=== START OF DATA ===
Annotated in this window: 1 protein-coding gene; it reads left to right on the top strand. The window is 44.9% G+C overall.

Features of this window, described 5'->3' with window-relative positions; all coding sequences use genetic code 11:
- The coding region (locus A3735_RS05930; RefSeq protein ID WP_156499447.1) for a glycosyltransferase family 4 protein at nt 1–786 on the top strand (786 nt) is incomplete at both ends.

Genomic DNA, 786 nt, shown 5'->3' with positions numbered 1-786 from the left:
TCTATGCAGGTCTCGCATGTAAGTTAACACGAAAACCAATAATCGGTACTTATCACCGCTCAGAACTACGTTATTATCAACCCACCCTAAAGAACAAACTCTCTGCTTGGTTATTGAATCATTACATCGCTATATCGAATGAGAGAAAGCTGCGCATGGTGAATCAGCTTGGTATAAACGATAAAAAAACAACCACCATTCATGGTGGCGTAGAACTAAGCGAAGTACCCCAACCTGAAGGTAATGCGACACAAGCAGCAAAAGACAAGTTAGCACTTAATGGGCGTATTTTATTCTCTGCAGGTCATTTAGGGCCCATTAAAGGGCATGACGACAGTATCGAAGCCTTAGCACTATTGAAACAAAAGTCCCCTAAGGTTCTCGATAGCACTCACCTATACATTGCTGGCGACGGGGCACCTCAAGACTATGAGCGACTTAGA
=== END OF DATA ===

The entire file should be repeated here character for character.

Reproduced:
Annotated in this window: 1 protein-coding gene; it reads left to right on the top strand. The window is 44.9% G+C overall.

Features of this window, described 5'->3' with window-relative positions; all coding sequences use genetic code 11:
- The coding region (locus A3735_RS05930; RefSeq protein ID WP_156499447.1) for a glycosyltransferase family 4 protein at nt 1–786 on the top strand (786 nt) is incomplete at both ends.

Genomic DNA, 786 nt, shown 5'->3' with positions numbered 1-786 from the left:
TCTATGCAGGTCTCGCATGTAAGTTAACACGAAAACCAATAATCGGTACTTATCACCGCTCAGAACTACGTTATTATCAACCCACCCTAAAGAACAAACTCTCTGCTTGGTTATTGAATCATTACATCGCTATATCGAATGAGAGAAAGCTGCGCATGGTGAATCAGCTTGGTATAAACGATAAAAAAACAACCACCATTCATGGTGGCGTAGAACTAAGCGAAGTACCCCAACCTGAAGGTAATGCGACACAAGCAGCAAAAGACAAGTTAGCACTTAATGGGCGTATTTTATTCTCTGCAGGTCATTTAGGGCCCATTAAAGGGCATGACGACAGTATCGAAGCCTTAGCACTATTGAAACAAAAGTCCCCTAAGGTTCTCGATAGCACTCACCTATACATTGCTGGCGACGGGGCACCTCAAGACTATGAGCGACTTAGA